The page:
As several young Twins hitters ascended last season, particularly in the final two months when Minnesota sprinted to the finish and grabbed a wild-card playoff spot, one in particular seemed to stall.

Miguel Sano rode a huge first half to an All-Star appearance before an injury ended his season early. Eddie Rosario broke out in a big way. Jorge Polanco surged in the final two months (though that streak is under a cloud now after his 80-game suspension for performance-enhancing drugs). Byron Buxton fulfilled his potential as a five-tool player.

Max Kepler? Well, he wasn't bad. He was cumulatively pretty much the same as a 24-year-old in 2017 as he had been as a 23-year-old in 2016, with a couple of disturbing caveats mixed in: Kepler hit just .152 against lefties last season and hit just .211 in the season's second half. His final totals — 19 homers, 69 RBI with a .737 OPS — were acceptable for a still-developing player, but they certainly left anyone associated with the Twins hoping for more.

It left questions about Kepler's ceiling. Is he destined to be merely a useful player best-suited for primarily a platoon role — one that hit righthanded pitching at an .828 OPS clip last season — or is there still a good amount of hope that he will become a mainstay of the middle of the Twins lineup, regardless of who is pitching, for years to come?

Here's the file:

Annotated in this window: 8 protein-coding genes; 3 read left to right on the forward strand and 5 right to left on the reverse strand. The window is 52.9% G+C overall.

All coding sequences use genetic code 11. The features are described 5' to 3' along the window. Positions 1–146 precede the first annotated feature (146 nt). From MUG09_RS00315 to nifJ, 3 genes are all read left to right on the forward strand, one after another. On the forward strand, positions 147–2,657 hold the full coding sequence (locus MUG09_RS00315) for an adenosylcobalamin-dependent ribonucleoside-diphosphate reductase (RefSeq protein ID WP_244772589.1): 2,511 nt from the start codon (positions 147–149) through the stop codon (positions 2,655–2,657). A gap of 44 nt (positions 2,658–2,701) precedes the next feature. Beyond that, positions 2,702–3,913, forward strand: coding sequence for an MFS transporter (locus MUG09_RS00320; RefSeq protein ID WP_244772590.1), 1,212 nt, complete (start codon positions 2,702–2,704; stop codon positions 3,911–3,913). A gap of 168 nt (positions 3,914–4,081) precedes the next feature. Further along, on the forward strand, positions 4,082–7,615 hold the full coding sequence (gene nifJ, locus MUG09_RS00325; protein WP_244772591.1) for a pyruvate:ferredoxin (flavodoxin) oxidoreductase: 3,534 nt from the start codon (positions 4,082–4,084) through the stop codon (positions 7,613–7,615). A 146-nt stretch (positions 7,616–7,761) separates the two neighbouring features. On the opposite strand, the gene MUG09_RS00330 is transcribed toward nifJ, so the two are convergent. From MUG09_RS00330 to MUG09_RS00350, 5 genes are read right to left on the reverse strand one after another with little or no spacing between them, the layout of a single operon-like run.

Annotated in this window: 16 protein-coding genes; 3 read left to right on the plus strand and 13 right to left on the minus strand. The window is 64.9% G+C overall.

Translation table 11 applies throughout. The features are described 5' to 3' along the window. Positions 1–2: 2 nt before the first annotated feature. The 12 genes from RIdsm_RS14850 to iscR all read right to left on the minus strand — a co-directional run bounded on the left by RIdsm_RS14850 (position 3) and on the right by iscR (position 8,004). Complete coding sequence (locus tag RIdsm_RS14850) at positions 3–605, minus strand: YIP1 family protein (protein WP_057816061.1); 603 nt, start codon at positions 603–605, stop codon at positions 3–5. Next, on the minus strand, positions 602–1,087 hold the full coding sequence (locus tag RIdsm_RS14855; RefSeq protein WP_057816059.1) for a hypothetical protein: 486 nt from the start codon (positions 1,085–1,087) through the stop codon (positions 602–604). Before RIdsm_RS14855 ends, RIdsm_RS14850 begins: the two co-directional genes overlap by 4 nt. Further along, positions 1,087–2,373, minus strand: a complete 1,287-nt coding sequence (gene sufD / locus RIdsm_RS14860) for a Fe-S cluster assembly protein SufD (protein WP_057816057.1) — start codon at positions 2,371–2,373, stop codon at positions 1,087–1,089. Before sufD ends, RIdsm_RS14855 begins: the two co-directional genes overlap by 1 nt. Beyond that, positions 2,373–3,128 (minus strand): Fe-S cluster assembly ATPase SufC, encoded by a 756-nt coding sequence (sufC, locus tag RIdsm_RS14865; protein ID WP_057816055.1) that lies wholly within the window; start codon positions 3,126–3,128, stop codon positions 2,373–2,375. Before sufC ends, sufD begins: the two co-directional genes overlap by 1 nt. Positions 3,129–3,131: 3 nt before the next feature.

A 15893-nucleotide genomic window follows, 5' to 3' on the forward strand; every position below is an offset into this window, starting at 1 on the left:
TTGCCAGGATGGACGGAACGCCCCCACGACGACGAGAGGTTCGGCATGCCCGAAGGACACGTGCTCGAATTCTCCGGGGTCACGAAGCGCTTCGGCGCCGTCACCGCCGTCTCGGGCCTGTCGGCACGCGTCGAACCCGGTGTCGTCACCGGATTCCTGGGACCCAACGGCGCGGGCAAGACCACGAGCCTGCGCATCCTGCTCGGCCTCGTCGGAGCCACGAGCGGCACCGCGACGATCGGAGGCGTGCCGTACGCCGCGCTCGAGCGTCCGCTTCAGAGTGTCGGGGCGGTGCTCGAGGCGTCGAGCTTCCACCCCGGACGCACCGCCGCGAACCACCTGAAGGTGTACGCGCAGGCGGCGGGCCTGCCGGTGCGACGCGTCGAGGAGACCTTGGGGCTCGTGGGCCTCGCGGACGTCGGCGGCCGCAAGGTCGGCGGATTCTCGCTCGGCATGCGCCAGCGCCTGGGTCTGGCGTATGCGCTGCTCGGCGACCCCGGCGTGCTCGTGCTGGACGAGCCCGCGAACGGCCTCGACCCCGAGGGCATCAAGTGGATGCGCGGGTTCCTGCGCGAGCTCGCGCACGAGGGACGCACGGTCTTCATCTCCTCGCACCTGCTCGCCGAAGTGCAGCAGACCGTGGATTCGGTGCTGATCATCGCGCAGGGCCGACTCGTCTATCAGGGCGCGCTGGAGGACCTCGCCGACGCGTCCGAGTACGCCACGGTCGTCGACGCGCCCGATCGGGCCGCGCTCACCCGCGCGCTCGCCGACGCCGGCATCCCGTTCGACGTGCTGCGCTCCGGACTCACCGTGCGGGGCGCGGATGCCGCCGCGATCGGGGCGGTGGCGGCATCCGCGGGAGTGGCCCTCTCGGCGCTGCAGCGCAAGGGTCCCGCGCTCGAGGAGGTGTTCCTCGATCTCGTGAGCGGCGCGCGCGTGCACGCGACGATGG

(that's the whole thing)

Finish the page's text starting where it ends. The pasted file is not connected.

His platoon splits are concerning, but I still tend to think the latter is a plausible outcome. Kepler has been a bit unlucky in his first two large sample sizes, compiling a batting average on balls in play of .261 in 2016 and .276 last season when league average is typically around .300. He just reached 1,000 plate appearances in the majors at the end of last season, a number that is often a good benchmark for players "figuring it out" at the plate.

Kepler's walk rate of 8.7 percent and strikeout rate of 20.5 percent should converge as he sees more pitches, raising his on-base percentage. And he seems willing to work, with evidence this spring coming from consultations with former Twins MVP Justin Morneau and new slugger Logan Morrison, both lefthanded hitters like Kepler.

He might also benefit from flying a little under the radar in a lineup that keeps looking better. In short, not a lot of people are talking about Kepler — though ESPN's Keith Law recently tabbed him as one of nine potential "breakout" players this season.

Wrote Law in an Insider piece: "Everything has happened on the late side for Kepler, and I think the same is true of his ability to pick up breaking stuff from lefties and changeups from righties, enough so that I expect him to reduce his platoon split this season and get to 25-plus homers with a league-average or better OBP."

The MLB league average for OBP last season was .324, while the average OPS was .750. Kepler was at .312 and .737, so he doesn't have that far to go. The tools, including a sweet swing, are there. He's already an MLB-caliber hitter. If he can make a jump this season, a dangerous Twins lineup will only become more so.